# Solving the Redundant Coordinate Problem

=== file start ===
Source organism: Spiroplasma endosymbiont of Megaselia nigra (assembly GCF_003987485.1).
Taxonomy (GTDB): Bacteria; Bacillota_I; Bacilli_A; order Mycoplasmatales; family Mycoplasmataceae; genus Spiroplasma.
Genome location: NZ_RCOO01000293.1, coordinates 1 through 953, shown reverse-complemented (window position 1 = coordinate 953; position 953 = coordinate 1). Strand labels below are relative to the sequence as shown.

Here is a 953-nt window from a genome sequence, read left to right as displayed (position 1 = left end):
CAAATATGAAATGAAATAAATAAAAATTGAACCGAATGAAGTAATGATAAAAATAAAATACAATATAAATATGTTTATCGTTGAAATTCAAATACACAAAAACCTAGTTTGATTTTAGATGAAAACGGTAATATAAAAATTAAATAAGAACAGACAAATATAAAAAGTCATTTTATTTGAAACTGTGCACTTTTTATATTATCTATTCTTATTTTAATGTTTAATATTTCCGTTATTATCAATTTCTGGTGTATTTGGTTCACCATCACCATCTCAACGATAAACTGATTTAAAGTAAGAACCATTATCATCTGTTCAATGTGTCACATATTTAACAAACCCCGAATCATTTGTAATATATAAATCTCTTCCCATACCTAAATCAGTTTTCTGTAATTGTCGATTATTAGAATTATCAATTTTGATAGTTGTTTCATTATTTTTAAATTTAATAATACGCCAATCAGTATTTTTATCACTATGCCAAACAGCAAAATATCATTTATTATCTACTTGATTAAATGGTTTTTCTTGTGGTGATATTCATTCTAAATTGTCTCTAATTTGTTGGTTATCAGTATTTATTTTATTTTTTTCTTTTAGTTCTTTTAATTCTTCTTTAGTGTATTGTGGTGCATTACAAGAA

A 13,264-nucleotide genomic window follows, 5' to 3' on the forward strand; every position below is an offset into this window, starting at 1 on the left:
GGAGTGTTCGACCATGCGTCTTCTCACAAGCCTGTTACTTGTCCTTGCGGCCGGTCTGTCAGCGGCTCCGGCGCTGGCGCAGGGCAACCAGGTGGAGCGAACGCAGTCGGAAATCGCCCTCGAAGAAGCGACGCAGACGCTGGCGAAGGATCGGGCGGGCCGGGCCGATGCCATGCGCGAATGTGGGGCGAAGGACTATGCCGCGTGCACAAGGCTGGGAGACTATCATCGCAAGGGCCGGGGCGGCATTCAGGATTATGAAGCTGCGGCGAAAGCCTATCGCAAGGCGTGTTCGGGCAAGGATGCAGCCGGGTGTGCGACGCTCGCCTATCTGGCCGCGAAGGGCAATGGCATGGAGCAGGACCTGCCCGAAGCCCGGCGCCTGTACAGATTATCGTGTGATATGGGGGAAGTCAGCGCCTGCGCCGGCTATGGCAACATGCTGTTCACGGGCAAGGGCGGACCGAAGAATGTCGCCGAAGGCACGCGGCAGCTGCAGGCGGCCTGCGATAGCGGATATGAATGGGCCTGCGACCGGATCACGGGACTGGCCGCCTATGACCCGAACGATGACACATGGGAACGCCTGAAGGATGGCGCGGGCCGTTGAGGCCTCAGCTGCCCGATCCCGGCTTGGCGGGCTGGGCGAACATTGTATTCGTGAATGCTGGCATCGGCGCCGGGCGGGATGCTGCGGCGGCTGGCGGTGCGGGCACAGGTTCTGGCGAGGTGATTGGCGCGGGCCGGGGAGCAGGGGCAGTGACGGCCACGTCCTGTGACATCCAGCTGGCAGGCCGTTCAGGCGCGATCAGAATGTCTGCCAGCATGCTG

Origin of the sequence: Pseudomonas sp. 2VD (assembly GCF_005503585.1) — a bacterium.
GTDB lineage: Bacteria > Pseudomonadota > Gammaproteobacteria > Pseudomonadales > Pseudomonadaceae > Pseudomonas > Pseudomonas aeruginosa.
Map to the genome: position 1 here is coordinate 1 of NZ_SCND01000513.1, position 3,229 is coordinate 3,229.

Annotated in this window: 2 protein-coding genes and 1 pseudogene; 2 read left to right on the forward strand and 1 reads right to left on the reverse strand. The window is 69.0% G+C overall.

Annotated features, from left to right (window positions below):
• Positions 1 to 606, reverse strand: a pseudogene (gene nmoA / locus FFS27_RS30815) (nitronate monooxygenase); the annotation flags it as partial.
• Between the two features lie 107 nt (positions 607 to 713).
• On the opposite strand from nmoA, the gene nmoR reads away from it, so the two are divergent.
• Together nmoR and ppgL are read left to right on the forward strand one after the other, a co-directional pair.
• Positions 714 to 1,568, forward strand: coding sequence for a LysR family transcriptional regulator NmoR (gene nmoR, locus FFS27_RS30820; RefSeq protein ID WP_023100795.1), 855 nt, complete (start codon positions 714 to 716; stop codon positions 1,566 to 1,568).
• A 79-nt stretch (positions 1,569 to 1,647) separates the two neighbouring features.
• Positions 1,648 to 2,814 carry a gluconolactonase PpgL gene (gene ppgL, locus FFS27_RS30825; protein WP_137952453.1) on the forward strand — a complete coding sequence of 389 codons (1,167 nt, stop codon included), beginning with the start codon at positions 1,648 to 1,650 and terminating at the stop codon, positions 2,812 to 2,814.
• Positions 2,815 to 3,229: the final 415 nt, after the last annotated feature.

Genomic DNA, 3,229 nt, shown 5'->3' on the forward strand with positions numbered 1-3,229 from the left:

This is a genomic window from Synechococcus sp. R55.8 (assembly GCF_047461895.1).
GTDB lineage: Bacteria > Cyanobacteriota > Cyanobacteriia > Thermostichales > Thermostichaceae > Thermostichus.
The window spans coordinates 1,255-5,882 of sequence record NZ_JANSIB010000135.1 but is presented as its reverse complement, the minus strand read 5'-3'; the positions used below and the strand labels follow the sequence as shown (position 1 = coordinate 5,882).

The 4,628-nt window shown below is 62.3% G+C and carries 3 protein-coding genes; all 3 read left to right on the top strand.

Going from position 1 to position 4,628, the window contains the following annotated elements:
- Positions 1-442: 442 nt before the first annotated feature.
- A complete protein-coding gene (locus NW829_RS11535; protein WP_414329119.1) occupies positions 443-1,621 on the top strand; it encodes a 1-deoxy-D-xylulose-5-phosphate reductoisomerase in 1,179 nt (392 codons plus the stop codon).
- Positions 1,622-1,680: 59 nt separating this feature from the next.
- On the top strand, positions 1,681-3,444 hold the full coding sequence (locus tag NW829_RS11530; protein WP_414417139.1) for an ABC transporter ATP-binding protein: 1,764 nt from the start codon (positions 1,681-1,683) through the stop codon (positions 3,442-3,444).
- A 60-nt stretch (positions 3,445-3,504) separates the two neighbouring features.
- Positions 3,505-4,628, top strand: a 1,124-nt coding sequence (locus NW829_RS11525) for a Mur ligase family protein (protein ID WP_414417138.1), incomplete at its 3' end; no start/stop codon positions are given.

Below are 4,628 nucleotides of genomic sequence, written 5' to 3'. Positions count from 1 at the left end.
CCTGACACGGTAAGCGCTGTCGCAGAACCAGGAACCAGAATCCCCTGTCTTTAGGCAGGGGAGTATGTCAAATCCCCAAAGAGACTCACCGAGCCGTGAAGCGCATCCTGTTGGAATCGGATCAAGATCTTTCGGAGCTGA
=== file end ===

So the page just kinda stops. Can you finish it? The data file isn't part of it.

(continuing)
At any given geometric configuration of an *N*-atom molecule there are 3*N* – 6 linearly independent local coordinates. To describe the molecule at *any** *point in configuration space, however, we must use a redundant coordinate description, describing the molecule in terms of some set of primitive redundant coordinates. Such descriptions are used in the optimisation routines available in electronic structure codes and in descriptions of global molecular potential energy surfaces. For *normal** *molecules, for example methane, CH_{4}, the ground vibrational state *can** *be described using 3*N* – 6 local coordinates from this set– for example, the CH_{4} normal coordinates. This choice, however, is particularly problematic for the protonated water dimer, H_{5}O_{2}^{+}: even large sets of primitive redundant coordinates suffer from linear. Here we introduce a general solution to the redundant coordinate problem and demonstrate that it can be used to develop accurate interpolated molecular potential energy surfaces. We assess our potential energy surface using quantum diffusion Monte Carlo (QDMC) simulations of the H_{5}O_{2}^{+} ground state, determining its quality of in terms of (i) a test set of configurations (ii) the number of QDMC walkers “killed” as a result of artefacts in the potential, (iii) the H_{5}O_{2}^{+} zero-point energy and (iv) approximate H_{5}O_{2}^{+} anharmonic vibrational frequencies. In particular, our solution to the redundant coordinate problem enables us to retain inverse atom-atom distances as primitive redundant coordinates, with a number of inherent advantages. Moreover, our strategy is generally applicable to *any** *case where redundant coordinates are used to describe a system. Time permitting, application to hydrogen absorption materials will also be discussed.